In James Smiths’ fantastic book, Thinking in Tongues, there is a discussion on widening our way of knowing. Rather than critiquing the Western model, Smith affirms its benefits – but suggests that we learn in myriad ways.

We learn from the rhythms of time and habits. We learn from eating. We learn from song. We learn from the way we use our bodies. We learn from seeing. We learn from speaking. We learn from experience.

Much of this knowledge becomes tacit – that is, we aren’t able to always explain it. Within the Western worldview, knowledge that is incommunicable is not legitimate. We believe that it must be able to be written to be actual knowledge.

And yet – we know that the deepest experiences and facts of life are not expressible. The Communist handbook desired a kiss as ‘the approach and reproach of two pairs of lips, with the reciprocal transmission of saliva and microbes.” 

It’s both 100% accurate, and 100% false.

A kiss can only be known as a kiss. We can understand it through science, poetry, art and observation. But we also know what it means through experience.

Smith writes that Paul preached “was not just a constellation of ideas, a set of beliefs, or a collection of doctrines; rather, their salvation depended on affectively and imaginative absorbing a story – and seeing themselves in that story.”

Perhaps this is what Paul was talking about, when he wrote to the church in Corinth. He explains that he didn’t come speaking wisdom in the way the world expected – but taught about the knowledge that they had received.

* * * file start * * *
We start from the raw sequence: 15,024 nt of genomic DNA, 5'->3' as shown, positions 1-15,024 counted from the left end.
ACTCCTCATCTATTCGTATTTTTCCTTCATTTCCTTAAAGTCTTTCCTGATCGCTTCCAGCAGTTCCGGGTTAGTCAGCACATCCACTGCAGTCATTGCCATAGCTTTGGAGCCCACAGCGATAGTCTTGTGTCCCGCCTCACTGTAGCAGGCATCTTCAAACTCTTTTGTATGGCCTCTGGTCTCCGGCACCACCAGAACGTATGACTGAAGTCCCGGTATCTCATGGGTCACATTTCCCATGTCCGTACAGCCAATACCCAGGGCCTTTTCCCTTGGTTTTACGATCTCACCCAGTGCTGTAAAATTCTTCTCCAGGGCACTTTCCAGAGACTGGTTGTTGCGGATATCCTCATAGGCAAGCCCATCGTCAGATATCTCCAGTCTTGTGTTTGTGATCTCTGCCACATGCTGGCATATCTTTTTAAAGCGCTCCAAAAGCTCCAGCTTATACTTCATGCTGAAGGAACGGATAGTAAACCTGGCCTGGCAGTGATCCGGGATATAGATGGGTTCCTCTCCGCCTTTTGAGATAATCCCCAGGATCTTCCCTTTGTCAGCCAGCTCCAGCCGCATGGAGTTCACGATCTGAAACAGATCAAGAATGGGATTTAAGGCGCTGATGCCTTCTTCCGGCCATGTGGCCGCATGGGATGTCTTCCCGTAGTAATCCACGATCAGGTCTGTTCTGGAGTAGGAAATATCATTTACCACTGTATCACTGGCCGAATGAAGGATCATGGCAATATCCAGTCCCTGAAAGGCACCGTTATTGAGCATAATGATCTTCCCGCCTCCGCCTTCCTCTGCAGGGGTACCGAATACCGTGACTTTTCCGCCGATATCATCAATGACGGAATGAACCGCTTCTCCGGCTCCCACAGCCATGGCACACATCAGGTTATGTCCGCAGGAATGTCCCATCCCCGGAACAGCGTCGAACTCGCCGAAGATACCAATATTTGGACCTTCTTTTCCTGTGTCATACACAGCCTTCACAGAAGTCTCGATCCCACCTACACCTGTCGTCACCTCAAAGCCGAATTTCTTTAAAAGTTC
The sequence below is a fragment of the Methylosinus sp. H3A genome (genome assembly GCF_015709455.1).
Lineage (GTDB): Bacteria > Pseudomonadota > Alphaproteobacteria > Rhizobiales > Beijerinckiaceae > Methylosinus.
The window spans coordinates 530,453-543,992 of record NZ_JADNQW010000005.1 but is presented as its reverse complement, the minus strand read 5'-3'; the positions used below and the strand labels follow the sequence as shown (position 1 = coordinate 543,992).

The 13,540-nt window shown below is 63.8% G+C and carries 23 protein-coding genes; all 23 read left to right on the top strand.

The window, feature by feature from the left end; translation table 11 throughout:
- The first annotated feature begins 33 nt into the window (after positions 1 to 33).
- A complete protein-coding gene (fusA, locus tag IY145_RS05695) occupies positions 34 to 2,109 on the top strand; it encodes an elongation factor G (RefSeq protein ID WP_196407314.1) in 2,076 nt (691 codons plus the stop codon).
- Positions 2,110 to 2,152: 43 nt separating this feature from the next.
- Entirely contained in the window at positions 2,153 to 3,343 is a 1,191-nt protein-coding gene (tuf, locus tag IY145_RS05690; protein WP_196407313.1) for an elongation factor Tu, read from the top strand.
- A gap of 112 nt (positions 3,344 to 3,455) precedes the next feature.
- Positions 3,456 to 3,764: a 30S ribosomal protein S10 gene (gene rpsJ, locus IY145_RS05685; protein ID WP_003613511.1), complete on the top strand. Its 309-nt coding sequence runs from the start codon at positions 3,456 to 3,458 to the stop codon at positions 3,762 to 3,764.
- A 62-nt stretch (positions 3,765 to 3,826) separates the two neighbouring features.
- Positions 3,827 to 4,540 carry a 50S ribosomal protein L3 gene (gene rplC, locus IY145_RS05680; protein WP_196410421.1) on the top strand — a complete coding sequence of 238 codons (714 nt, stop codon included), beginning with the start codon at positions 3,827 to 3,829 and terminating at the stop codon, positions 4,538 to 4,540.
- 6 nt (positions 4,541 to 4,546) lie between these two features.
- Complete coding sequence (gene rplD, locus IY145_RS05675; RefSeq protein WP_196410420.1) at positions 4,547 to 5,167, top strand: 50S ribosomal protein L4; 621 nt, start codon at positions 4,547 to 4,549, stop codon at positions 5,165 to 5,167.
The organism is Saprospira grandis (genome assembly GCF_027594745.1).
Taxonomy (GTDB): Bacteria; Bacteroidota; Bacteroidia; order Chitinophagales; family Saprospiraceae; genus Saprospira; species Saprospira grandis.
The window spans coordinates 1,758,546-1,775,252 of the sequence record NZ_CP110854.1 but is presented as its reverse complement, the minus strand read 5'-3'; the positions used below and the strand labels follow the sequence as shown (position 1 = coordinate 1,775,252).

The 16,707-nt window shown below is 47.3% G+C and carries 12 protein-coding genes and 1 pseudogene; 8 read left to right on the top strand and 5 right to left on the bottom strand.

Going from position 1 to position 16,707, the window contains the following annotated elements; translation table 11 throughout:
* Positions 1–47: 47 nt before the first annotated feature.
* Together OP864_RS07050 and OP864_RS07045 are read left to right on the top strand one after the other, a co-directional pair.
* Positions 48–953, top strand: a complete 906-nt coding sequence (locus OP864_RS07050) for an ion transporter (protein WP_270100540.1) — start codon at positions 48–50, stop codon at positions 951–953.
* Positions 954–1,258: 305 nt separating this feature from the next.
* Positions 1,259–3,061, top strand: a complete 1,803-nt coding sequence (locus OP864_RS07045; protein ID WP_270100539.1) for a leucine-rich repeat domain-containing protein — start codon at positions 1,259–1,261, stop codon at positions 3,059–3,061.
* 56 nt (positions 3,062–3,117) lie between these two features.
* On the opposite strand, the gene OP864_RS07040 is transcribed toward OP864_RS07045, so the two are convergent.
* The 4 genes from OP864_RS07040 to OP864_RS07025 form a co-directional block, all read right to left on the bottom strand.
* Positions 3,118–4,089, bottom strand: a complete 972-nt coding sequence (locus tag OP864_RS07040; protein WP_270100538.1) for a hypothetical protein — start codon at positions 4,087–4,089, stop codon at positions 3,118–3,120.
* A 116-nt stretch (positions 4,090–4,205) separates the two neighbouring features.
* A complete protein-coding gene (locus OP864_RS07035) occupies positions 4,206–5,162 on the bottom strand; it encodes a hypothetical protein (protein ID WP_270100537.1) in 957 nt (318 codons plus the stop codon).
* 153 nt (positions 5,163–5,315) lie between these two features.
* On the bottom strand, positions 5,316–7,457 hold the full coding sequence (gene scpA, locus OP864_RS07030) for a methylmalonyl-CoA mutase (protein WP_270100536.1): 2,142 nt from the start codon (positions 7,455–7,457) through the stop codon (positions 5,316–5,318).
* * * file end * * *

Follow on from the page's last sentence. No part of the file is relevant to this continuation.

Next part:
“What we have received is not the spirit of the world, but the Spirit who is from God, so that we may understand what God has freely given us. This is what we speak, not in words taught us by human wisdom but in words taught by the Spirit, explaining spiritual realities with Spirit-taught words.”

These words were taught through communities sharing the Eucharist together. These words were the words of baptism, preaching, worship, giving, generosity, caring, hospitality and song.

And this is a beautiful democratising of knowledge. It is a knowledge that says – “Bring your whole self, not just your mind!”

So, if you have sat down and thought – “I will do that when I know it more.” – perhaps your way of knowing might be in doing? Perhaps you don’t need to read another book on prayer, as much as you need to pray?

Perhaps you don’t need to read a book on worship, as much as you need to sing to God with your voice and with your body. 

This isn’t a cry to anti-intellectualism – but a widening of knowledge to an understanding that our God is bigger than our way of knowing. He speaks through logic, and also prepares things for us that we can never conceive. 

Really, this is a call to a loving openness. It is a call to action rather than paralysis, and an encouragement to leap into this life of faithfulness with your mind, body and heart. We know more than we can express. Let’s bring our whole selves to this life – and learn as we read, love, do, think, eat and obey – even when it doesn’t make expressible sense.

 

So get on the bus, try what you think you know – and learn as you go, from the gracious God who gives wisdom to all who ask, in myriad ways and places.

  1. Marcus Brown
    May 28, 2018

    Beautifully expressed Jeremy. That tension about committing to something as significant as faith, while also living with uncertainty definitely seems like one of the bigger challenges of living nowadays I reckon. Great metaphor to help get my head around it more.

    Reply
    • Jeremy Suisted
      May 28, 2018

      Thanks Marcus – appreciate your thoughtful words, and kindness in sharing.

      Reply